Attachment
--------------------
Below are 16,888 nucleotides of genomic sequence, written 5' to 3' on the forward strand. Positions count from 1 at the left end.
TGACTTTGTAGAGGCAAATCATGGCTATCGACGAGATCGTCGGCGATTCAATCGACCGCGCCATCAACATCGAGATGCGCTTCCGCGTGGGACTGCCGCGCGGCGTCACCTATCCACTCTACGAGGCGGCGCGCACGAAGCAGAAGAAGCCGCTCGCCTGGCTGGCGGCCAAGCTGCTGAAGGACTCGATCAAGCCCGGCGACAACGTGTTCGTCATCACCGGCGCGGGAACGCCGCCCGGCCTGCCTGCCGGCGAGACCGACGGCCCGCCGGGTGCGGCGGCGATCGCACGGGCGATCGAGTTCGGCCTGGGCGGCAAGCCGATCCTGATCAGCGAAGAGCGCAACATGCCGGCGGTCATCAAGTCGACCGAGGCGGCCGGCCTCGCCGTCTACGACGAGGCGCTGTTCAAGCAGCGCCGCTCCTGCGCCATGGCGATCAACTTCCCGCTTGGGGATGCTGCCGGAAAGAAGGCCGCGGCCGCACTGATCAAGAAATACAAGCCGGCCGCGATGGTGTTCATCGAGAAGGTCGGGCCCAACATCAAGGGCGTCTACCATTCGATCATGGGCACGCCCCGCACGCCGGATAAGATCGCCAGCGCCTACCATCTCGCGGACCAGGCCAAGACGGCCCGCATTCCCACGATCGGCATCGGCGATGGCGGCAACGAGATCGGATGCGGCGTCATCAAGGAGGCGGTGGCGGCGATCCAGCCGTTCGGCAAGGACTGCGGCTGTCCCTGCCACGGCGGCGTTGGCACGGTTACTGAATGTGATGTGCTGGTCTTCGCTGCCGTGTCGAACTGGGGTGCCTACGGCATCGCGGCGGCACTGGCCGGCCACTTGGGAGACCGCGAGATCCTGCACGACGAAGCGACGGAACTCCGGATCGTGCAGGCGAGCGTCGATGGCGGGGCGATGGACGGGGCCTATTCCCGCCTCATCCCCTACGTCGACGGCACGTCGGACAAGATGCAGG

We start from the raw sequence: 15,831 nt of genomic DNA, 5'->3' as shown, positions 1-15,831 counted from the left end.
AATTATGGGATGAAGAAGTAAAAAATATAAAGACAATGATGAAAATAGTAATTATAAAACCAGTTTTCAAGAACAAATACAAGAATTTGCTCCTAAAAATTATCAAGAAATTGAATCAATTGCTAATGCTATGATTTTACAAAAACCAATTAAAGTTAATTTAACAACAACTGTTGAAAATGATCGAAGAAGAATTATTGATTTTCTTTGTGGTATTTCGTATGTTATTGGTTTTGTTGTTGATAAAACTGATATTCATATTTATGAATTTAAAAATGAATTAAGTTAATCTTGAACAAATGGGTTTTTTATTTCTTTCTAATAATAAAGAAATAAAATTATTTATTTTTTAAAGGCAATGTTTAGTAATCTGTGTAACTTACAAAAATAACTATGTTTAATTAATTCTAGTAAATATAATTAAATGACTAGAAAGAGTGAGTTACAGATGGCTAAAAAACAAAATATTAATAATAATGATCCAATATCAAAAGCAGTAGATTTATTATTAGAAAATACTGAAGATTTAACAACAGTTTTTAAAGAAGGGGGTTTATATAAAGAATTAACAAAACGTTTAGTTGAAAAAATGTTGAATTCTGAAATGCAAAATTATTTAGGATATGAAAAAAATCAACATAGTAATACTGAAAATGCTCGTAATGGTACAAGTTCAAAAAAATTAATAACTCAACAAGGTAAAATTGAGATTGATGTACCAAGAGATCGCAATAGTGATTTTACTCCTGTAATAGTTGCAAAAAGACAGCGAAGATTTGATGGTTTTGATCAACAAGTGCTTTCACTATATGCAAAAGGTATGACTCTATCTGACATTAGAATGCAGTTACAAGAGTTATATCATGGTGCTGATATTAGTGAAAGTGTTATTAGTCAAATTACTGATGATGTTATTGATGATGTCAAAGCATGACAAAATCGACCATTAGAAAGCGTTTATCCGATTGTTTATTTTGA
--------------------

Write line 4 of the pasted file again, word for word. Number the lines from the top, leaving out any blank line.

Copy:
AATTATGGGATGAAGAAGTAAAAAATATAAAGACAATGATGAAAATAGTAATTATAAAACCAGTTTTCAAGAACAAATACAAGAATTTGCTCCTAAAAATTATCAAGAAATTGAATCAATTGCTAATGCTATGATTTTACAAAAACCAATTAAAGTTAATTTAACAACAACTGTTGAAAATGATCGAAGAAGAATTATTGATTTTCTTTGTGGTATTTCGTATGTTATTGGTTTTGTTGTTGATAAAACTGATATTCATATTTATGAATTTAAAAATGAATTAAGTTAATCTTGAACAAATGGGTTTTTTATTTCTTTCTAATAATAAAGAAATAAAATTATTTATTTTTTAAAGGCAATGTTTAGTAATCTGTGTAACTTACAAAAATAACTATGTTTAATTAATTCTAGTAAATATAATTAAATGACTAGAAAGAGTGAGTTACAGATGGCTAAAAAACAAAATATTAATAATAATGATCCAATATCAAAAGCAGTAGATTTATTATTAGAAAATACTGAAGATTTAACAACAGTTTTTAAAGAAGGGGGTTTATATAAAGAATTAACAAAACGTTTAGTTGAAAAAATGTTGAATTCTGAAATGCAAAATTATTTAGGATATGAAAAAAATCAACATAGTAATACTGAAAATGCTCGTAATGGTACAAGTTCAAAAAAATTAATAACTCAACAAGGTAAAATTGAGATTGATGTACCAAGAGATCGCAATAGTGATTTTACTCCTGTAATAGTTGCAAAAAGACAGCGAAGATTTGATGGTTTTGATCAACAAGTGCTTTCACTATATGCAAAAGGTATGACTCTATCTGACATTAGAATGCAGTTACAAGAGTTATATCATGGTGCTGATATTAGTGAAAGTGTTATTAGTCAAATTACTGATGATGTTATTGATGATGTCAAAGCATGACAAAATCGACCATTAGAAAGCGTTTATCCGATTGTTTATTTTGA